Enter Operation Little. Inviting Little to Taji was a form of insurance to try to revert to a bipartisan stance on such matters. If further evidence was needed, NZ First leader Winston Peters was also invited on the trip but declined. The Green Party was the only Opposition Party that was not invited, perhaps considered a lost cause when it comes to support for such deployments.
Operation Little may have had some success. Things are never quite so black and white once you're on the ground in Taji.
Little has had to reassess some of the reasons for his original opposition. He moderated his broad-sweeping position on the lack of discipline and motivation of the Iraqi troops in the wake of his visit, saying trainers and Iraqi commanders told him while some Iraqi soldiers were motivated, others were not. In that respect, Little likely received much the same briefing as media on the PM's trip last year. That included analysis of the complex reasons for lack of motivation in the Iraqi forces - such as strong religious and regional affiliations and mindgames and the efforts trainers had to put in to reverse a perception Islamic State were undefeatable.
Another reason for Little's initial opposition was the safety of the troops and scepticism about whether they would remain "behind the wire". That was based on the blurred line between combat and non-combat in Afghanistan. But Little's visit should at least have reassured him that in Taji the words non-combat are a far more realistic option than Afghanistan.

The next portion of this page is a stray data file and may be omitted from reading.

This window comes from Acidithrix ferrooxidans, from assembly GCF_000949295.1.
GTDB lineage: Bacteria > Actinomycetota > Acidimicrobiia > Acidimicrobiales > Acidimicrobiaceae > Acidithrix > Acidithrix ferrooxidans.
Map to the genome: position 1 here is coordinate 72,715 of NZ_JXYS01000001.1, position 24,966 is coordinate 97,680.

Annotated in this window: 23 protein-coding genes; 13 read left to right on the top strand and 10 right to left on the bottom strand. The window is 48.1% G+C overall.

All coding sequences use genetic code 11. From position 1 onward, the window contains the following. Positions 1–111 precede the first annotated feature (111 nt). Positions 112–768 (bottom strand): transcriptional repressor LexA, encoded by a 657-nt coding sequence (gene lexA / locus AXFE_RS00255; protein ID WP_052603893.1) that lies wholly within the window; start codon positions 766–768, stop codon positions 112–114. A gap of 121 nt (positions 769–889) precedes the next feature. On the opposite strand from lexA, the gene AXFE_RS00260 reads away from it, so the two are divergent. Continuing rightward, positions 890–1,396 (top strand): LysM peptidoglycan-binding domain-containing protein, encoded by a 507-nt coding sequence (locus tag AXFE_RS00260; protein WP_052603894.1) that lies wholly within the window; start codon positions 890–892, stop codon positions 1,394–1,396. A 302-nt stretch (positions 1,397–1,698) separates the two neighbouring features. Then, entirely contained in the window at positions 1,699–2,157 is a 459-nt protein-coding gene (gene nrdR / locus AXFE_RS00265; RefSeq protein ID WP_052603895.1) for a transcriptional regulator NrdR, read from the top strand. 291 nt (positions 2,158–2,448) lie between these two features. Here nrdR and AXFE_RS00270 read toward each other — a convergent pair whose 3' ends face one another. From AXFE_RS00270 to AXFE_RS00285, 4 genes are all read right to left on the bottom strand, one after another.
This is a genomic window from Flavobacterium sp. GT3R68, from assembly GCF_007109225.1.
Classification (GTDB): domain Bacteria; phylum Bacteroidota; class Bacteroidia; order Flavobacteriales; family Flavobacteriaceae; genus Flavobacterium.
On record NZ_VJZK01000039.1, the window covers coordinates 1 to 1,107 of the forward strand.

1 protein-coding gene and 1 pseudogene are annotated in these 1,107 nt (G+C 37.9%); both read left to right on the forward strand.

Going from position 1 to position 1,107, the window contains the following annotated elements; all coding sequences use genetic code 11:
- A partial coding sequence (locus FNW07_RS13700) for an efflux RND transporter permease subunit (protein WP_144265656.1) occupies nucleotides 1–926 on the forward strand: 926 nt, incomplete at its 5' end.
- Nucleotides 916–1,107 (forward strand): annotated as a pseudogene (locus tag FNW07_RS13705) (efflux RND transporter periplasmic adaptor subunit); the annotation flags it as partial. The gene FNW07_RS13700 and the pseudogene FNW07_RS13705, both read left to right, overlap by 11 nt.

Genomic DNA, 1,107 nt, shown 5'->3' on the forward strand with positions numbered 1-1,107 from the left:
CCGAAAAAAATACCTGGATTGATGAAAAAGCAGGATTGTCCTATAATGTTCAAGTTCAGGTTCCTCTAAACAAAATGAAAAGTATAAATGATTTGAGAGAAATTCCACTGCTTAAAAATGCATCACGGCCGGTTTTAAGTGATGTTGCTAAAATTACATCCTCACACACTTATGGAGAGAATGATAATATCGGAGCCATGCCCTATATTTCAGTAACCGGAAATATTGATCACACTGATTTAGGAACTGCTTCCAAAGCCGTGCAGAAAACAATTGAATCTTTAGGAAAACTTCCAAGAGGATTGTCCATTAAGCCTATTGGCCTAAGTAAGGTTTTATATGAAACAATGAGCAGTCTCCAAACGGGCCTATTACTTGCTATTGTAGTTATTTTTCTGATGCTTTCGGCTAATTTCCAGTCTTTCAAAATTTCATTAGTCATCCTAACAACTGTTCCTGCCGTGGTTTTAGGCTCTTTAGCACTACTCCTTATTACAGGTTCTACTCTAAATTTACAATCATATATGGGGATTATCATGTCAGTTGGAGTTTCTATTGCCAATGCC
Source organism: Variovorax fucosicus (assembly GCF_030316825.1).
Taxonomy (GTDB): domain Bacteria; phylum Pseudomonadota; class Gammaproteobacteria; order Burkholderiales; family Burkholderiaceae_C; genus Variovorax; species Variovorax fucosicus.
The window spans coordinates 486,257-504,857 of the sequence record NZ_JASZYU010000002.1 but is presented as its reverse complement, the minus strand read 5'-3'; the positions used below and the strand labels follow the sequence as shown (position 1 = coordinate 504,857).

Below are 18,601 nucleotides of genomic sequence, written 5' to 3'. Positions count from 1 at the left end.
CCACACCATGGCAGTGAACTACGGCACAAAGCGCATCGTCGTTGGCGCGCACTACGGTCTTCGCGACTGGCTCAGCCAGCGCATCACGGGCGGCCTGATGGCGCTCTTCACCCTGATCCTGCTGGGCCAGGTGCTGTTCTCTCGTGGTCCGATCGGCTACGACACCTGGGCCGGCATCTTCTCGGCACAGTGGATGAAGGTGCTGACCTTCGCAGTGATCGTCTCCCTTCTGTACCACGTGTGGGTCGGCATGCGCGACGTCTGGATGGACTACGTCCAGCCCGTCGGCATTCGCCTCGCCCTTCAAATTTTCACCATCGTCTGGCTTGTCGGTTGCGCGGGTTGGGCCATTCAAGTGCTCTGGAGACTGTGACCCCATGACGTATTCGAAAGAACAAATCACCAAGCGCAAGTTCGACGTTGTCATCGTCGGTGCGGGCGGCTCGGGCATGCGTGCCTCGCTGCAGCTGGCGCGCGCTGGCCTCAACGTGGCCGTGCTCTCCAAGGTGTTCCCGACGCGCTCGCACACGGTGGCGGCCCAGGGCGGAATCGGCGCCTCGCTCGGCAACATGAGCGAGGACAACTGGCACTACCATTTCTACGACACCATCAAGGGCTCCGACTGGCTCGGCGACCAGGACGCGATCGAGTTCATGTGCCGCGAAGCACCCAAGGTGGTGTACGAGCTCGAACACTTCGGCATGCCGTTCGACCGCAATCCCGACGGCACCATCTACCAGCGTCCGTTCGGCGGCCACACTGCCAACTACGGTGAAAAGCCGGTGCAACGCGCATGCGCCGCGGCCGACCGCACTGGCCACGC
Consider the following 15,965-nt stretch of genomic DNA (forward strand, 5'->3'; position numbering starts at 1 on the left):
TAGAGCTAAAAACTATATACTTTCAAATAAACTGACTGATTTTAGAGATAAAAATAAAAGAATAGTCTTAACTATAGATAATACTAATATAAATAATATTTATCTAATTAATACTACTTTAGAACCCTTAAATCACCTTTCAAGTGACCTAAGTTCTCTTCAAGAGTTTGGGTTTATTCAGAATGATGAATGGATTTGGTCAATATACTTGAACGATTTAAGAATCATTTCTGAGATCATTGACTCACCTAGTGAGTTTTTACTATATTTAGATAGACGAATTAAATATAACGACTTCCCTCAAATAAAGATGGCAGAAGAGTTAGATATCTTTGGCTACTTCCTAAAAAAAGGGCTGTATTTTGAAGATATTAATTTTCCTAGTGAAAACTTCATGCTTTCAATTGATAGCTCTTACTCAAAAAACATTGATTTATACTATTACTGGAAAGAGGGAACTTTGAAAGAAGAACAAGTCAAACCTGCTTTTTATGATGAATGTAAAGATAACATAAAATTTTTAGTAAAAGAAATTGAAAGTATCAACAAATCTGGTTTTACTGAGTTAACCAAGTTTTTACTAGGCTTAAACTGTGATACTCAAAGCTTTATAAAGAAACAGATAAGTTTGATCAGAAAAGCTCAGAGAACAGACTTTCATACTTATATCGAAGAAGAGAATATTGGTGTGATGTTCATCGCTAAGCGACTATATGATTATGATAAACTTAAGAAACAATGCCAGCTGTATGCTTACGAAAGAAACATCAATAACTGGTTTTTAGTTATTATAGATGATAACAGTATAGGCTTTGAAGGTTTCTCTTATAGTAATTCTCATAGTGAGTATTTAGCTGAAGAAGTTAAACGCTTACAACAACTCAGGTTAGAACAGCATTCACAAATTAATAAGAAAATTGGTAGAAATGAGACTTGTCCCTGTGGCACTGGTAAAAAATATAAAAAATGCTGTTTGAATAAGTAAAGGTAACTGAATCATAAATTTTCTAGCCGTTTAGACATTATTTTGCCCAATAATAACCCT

Camp Taji is a grim place if ambience is what you are looking for. But it is secure. The threat risk is still high because of the risk of attacks on the base. But the troops themselves who had worked in both Afghanistan and Iraq remarked on the comparative safety - there are no ground patrols, for instance. The bigger fear was snake or spider bites.
There is another reason for National's wish for a return to bipartisan support for such missions. International partners such as the US are understandably nervous about a split on issues such as intelligence, security and defence, and in New Zealand there have been splits in all three areas. Both major parties have been guilty of playing politics and appear to have learned lessons. Labour has learned it will not be rewarded by voters for playing silly buggers in areas of national interest.
National has learned it cannot take bipartisanship on such issues for granted, something it was guilty of doing. Efforts to remedy this have included Little's visit to Iraq and putting Little on the calling card for NSA boss Jim Clapper on his visit to New Zealand earlier this year - a precursor to the rewrite of intelligence laws which Key has said he will not go ahead with without support from Labour.
As for the war, National was hoping for a human rather than political reaction from Little by taking him to Taji. The best salespeople for the deployment are the soldiers themselves.
Little's position is now more opaque and less naive. He maintained he still had concerns about the abilities of the Iraq forces and set the Iraqi forces a very high test by which he will assess the impact of training - if they can retake Fallujah and Mosul. But he did not call for the troops to be withdrawn.
Asked if Labour would support extending the deployment, he didn't quite say yes. But nor did he say no. Brownlee can consider that a mission accomplished.
Debate on this issue is now closed.